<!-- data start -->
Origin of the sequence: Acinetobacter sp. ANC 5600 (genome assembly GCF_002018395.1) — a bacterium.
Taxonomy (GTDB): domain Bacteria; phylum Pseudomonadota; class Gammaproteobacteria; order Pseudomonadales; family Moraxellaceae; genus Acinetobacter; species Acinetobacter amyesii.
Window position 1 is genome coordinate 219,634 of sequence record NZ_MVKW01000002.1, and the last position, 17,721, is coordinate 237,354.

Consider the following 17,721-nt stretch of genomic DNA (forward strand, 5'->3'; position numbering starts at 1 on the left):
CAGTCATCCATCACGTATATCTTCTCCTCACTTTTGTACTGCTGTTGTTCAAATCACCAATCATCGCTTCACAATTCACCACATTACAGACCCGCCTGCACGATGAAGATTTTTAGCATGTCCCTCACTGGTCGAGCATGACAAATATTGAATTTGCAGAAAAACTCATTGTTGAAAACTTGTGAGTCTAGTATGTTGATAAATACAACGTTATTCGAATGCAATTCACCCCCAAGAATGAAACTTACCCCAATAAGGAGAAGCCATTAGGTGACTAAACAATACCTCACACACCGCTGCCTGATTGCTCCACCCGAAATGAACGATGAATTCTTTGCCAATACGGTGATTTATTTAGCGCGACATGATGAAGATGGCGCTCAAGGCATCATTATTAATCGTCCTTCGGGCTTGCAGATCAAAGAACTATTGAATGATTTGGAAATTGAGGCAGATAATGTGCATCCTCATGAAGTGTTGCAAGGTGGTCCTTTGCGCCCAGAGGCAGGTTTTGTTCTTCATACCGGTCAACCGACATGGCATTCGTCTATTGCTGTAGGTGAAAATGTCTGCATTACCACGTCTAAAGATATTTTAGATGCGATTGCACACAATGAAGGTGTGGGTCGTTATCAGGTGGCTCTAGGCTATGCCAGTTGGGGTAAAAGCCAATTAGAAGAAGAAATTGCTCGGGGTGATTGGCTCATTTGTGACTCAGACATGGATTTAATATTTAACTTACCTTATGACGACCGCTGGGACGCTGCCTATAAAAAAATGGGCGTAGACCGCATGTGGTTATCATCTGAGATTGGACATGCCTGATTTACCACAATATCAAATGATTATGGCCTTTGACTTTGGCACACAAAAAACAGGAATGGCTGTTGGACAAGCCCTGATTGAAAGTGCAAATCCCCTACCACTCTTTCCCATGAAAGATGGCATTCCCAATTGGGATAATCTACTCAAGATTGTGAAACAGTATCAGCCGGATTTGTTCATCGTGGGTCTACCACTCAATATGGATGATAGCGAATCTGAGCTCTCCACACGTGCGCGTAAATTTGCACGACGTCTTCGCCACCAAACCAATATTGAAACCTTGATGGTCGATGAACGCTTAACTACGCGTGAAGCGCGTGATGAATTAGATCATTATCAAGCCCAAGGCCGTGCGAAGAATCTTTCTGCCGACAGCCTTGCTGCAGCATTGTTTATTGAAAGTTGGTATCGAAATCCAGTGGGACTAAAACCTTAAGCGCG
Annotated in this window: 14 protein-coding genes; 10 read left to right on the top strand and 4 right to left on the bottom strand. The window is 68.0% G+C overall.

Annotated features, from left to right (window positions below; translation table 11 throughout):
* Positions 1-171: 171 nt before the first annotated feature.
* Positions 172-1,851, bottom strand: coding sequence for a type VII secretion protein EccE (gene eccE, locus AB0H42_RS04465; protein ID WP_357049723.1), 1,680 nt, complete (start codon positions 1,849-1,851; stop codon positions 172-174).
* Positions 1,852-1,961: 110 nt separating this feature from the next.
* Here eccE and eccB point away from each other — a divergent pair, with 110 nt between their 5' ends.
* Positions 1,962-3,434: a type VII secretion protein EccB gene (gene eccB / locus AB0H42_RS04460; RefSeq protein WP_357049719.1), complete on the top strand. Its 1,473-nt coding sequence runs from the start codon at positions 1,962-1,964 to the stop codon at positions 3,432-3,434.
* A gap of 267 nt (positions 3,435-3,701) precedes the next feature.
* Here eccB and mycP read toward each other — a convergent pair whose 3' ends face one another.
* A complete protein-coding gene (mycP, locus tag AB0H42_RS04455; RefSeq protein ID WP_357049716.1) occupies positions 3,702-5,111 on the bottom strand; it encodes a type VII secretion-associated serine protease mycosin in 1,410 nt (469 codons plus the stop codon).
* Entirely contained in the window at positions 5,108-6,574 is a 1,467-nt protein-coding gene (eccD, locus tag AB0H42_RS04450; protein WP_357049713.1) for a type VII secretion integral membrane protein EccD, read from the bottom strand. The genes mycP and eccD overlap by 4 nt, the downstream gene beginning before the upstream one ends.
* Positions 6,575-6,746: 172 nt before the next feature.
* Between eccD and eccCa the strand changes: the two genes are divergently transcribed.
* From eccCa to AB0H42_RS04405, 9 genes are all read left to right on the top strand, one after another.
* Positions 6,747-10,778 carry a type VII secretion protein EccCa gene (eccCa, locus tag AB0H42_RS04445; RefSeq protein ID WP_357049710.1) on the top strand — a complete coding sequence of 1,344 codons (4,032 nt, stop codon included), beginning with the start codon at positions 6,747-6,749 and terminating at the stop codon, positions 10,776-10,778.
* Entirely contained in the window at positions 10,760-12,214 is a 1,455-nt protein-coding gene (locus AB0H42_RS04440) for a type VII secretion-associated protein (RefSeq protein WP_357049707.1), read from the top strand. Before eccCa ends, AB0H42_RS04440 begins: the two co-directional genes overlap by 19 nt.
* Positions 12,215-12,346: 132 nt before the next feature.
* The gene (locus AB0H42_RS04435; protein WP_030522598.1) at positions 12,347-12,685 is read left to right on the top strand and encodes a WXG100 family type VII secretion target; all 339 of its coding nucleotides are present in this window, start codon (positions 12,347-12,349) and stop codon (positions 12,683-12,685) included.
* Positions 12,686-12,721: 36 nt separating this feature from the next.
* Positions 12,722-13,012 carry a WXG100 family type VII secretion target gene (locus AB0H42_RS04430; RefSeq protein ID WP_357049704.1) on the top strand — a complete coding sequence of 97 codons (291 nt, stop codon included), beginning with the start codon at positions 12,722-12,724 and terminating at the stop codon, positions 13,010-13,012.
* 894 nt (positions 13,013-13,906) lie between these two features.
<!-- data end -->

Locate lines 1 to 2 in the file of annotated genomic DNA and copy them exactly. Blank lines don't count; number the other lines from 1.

Origin of the sequence: Acinetobacter sp. ANC 5600 (genome assembly GCF_002018395.1) — a bacterium.
Taxonomy (GTDB): domain Bacteria; phylum Pseudomonadota; class Gammaproteobacteria; order Pseudomonadales; family Moraxellaceae; genus Acinetobacter; species Acinetobacter amyesii.